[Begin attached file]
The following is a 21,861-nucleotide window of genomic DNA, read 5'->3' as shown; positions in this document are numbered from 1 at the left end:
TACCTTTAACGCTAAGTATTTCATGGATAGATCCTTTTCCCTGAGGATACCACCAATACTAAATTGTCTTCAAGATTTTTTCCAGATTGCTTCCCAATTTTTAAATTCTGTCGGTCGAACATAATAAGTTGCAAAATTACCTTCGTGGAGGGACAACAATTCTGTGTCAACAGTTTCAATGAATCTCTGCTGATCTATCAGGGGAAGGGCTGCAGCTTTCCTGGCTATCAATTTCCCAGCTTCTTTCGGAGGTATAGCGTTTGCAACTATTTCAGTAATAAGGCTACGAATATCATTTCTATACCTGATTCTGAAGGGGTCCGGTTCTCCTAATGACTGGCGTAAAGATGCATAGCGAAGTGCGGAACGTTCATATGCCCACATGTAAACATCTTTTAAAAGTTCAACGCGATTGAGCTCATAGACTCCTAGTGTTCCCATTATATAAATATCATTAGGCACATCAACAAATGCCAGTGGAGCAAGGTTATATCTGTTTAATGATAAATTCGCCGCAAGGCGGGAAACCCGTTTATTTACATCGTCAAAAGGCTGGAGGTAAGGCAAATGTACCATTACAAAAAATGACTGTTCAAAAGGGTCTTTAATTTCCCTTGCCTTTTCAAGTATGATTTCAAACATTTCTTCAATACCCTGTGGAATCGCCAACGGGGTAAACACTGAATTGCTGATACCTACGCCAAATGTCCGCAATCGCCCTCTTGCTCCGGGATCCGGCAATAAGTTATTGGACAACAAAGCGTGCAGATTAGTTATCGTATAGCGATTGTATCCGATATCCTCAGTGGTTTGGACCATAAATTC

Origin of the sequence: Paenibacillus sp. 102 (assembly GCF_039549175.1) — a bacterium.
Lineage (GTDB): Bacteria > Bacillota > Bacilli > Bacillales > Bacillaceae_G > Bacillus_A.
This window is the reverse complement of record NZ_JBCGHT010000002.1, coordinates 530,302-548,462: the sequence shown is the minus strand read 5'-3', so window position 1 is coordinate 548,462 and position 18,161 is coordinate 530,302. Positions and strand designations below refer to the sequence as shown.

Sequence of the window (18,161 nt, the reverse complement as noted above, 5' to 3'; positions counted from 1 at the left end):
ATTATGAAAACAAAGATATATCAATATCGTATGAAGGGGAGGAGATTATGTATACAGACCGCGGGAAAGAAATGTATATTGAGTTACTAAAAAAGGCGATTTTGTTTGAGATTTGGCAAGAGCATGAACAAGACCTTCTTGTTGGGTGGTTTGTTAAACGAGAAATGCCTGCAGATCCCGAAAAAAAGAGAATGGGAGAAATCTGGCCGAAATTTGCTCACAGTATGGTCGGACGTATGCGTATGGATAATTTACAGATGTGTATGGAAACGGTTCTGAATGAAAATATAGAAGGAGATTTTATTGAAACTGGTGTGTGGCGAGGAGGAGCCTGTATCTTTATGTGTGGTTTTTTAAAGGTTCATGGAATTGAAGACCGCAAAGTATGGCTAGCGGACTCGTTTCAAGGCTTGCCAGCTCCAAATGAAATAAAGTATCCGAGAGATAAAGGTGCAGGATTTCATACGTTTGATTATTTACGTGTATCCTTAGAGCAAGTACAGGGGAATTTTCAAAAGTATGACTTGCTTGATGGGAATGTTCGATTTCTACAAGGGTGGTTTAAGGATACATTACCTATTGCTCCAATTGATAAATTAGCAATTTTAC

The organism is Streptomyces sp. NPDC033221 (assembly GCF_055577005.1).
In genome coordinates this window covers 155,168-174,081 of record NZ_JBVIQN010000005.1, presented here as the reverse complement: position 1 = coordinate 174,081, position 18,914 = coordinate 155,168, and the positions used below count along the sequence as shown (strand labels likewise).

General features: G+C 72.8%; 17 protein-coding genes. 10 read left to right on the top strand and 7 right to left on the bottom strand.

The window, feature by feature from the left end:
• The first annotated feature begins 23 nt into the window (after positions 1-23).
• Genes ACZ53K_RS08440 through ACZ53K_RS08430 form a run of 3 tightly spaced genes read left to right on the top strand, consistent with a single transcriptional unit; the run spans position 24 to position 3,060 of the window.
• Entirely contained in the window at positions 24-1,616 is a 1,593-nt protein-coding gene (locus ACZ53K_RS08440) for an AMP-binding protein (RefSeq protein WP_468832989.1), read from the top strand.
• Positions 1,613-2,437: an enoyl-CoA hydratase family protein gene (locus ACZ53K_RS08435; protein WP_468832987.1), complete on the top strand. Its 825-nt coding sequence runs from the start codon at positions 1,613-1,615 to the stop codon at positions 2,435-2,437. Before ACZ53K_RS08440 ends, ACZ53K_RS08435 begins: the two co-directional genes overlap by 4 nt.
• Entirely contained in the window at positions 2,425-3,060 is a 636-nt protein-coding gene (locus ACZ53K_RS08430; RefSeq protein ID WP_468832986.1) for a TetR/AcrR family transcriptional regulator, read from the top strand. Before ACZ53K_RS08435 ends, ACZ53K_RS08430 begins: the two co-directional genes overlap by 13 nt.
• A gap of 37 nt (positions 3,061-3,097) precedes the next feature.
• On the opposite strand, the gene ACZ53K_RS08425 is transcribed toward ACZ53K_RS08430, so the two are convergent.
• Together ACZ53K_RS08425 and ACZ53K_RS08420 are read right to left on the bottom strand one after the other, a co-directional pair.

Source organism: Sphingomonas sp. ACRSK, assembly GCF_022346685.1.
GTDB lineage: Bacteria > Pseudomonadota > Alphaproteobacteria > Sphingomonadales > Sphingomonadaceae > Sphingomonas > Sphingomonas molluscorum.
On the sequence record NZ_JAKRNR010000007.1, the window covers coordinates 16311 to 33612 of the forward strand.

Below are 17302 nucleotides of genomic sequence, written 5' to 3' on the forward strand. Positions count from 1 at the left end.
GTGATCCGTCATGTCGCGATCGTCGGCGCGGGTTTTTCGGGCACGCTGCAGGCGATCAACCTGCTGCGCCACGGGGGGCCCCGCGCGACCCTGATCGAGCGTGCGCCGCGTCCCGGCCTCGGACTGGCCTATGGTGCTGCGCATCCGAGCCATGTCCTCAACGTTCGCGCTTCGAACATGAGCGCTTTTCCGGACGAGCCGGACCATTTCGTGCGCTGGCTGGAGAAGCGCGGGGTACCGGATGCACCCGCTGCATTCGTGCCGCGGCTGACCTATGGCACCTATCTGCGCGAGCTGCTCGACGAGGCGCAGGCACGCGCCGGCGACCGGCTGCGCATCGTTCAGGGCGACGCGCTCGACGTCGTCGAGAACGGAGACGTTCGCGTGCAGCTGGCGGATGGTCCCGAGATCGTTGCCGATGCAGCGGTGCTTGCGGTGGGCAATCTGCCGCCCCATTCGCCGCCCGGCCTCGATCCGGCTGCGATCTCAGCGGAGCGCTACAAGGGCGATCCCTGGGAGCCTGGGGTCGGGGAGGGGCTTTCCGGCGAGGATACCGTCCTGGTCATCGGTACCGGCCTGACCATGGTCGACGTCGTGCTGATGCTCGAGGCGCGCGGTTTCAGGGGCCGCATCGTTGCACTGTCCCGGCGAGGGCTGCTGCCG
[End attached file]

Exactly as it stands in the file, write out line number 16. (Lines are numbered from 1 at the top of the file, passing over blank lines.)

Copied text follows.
• Entirely contained in the window at positions 2,425-3,060 is a 636-nt protein-coding gene (locus ACZ53K_RS08430; RefSeq protein ID WP_468832986.1) for a TetR/AcrR family transcriptional regulator, read from the top strand. Before ACZ53K_RS08435 ends, ACZ53K_RS08430 begins: the two co-directional genes overlap by 13 nt.